Tourists stranded after holiday firm collapses

International Villas working on rescue package

harbour in ibiza town  ibiza...

A holiday firm specialising in luxury villas in Ibiza has shut up shop, leaving hundreds of would-be holidaymakers in the lurch.

Essex-based International Villas ceased trading at the weekend. It specialised in large, high-end homes, with rentals costing between £8,000 and £18,0000 a week, mostly in Ibiza, although it also handled properties elsewhere in Spain.

A statement on the firm's website says the company is working on a rescue package and will give an update tomorrow.

However, over the last few days, some Ibizan owners have been refusing to let International Villas' customers into their properties, claiming they haven't been paid. Dozens of British tourists are believed to have been stranded.

"My understanding is five rentals groups, including three which were British, contacted members to try to find a solution after finding they had nowhere to stay when they arrived on Saturday for what they thought was going to be a dream holiday," Roberto San Esteban, president of local lettings association AVAT, tells the Daily Mail.

"Some of the homeowners that co-operate with us say they've only received thirty percent of their full payment or a week instead of two, and they're not prepared to let holidaymakers in unless they receive what they're owed."

The reason for the sudden collapse isn't known. However, a statement from AVAT suggests that International Villas is one of a number of lettings companies that have been investigated recently by the Spanish tax authorities and landed with a massive bill.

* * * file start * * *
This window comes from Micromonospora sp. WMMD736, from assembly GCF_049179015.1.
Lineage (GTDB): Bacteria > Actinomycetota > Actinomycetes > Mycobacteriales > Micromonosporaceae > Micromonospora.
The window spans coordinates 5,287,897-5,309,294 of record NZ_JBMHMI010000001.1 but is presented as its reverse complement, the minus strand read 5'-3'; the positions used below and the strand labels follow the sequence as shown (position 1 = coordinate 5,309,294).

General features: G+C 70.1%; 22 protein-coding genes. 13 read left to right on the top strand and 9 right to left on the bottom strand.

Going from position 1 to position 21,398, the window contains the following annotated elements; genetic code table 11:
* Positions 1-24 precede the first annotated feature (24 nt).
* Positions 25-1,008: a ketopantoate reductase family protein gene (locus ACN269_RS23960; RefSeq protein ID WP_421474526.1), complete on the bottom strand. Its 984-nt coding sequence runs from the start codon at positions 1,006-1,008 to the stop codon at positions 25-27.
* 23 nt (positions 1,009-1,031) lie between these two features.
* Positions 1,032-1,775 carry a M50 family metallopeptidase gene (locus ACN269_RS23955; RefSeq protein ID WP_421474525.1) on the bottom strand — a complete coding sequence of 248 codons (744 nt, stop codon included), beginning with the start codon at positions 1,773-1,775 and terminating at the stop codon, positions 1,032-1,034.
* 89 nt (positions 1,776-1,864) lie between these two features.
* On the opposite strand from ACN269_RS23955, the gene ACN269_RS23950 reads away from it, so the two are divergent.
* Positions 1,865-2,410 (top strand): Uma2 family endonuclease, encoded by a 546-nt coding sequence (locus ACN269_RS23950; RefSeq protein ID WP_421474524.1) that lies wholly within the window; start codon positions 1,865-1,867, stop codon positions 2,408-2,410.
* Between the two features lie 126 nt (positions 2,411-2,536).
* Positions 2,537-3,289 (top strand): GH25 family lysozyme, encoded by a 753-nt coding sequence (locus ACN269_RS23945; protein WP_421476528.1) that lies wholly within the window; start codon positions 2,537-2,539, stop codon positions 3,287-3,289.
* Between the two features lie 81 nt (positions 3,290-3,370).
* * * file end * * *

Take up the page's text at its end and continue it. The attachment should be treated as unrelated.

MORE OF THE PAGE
Customers who have yet to leave for their holiday should already have been informed about the problems: around 50 rentals, all in Ibiza and all British bookings, are thought to be affected.

Those who have taken out travel insurance will be covered - as will those who paid at least £100 of the cost on a credit card, which makes the credit card company jointly liable under the Consumer Credit Act.

In the event of a rescue, any others may get their money back. If the company goes into liquidation, assets will be divided amongst the creditors - but this could mean little or nothing.

A Travel Guide to Ibiza, Spain

More on AOL Money:

Is WeSwap the best value for holiday money?

Ryanair cuts prices: predicts price war

Prime Holiday Lettings collapses: your rights

The five worst holiday disasters

The five worst holiday disasters